Autoimmune thrombocytopenia is a disorder characterized by antibody-mediated accelerated platelet destruction. Despite its clinical importance, the diagnosis of autoimmune thrombocytopenia is one of exclusion, thus inevitably associated with potential difficulties. Current clinically applicable methods used to determine antigen-specific antibodies, primarily directed to GPIIb/IIIa (CD41a) and GPIb (CD42b), include the monoclonal antibody-specific immobilization of platelet antigen (MAIPA) assay and the radioactive immunobead assay. Neither of these assays is commonly used by clinical laboratories, however, because of methodologic and practical limitations. As a result, diagnoses are generally based on clinical impression despite patient presentations that are sometimes complex. To overcome some of these difficulties, flow cytometric techniques have been developed, employing standard methods and equipment suitable for testing a single sample or multiple samples, as may occur in cases of autoimmune thrombocytopenia. The availability of a feasible technique such as flow cytometry, with improved sensitivity and specificity, should facilitate the routine use of a diagnostic method in the evaluation of thrombo-cytopenic patients suspected of having an autoimmune disorder and permit follow-up to determine immune remission.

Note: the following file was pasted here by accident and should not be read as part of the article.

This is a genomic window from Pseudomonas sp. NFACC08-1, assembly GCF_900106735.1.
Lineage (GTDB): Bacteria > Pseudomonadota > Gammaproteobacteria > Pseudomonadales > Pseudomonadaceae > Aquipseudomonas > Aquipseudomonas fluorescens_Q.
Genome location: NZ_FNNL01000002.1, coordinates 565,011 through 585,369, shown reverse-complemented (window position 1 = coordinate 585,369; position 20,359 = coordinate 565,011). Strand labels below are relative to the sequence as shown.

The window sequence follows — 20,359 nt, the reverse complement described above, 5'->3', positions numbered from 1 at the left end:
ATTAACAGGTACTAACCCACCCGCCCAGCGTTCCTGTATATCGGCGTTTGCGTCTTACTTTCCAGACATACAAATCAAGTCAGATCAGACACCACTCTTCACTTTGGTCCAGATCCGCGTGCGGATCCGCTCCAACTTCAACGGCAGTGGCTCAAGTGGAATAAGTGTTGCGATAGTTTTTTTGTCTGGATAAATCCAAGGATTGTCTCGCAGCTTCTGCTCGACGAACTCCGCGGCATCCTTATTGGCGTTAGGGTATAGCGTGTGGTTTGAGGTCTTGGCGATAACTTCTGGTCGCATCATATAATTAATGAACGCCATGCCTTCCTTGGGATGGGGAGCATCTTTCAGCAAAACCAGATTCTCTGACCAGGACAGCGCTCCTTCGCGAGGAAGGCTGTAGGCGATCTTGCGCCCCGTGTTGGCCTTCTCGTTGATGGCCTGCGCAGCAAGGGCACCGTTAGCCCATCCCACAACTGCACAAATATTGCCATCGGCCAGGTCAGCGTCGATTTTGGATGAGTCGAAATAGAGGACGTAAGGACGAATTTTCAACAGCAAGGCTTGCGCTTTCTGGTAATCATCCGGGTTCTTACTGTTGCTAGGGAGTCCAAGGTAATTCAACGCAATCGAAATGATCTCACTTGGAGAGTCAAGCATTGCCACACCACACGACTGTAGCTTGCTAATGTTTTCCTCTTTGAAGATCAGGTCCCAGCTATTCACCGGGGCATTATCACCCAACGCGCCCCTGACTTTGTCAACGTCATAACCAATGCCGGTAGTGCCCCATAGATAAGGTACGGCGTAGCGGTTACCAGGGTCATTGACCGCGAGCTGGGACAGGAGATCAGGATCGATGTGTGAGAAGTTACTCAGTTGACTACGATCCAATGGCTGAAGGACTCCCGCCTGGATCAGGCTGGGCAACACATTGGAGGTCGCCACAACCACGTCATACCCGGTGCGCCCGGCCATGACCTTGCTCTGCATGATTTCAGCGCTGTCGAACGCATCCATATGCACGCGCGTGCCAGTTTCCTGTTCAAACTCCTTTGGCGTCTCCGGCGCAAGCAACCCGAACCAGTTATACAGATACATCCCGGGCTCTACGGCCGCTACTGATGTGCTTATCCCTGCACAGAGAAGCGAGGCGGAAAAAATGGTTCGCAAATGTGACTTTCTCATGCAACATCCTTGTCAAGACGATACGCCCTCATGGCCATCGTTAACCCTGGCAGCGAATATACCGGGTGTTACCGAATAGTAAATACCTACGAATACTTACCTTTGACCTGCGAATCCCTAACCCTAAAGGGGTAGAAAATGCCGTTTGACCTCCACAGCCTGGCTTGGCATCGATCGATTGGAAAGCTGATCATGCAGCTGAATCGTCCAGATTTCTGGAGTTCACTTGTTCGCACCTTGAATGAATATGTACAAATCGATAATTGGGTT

|Number of pages||6|
|Journal||Current hematology reports|
|State||Published - 1 Jan 2006|
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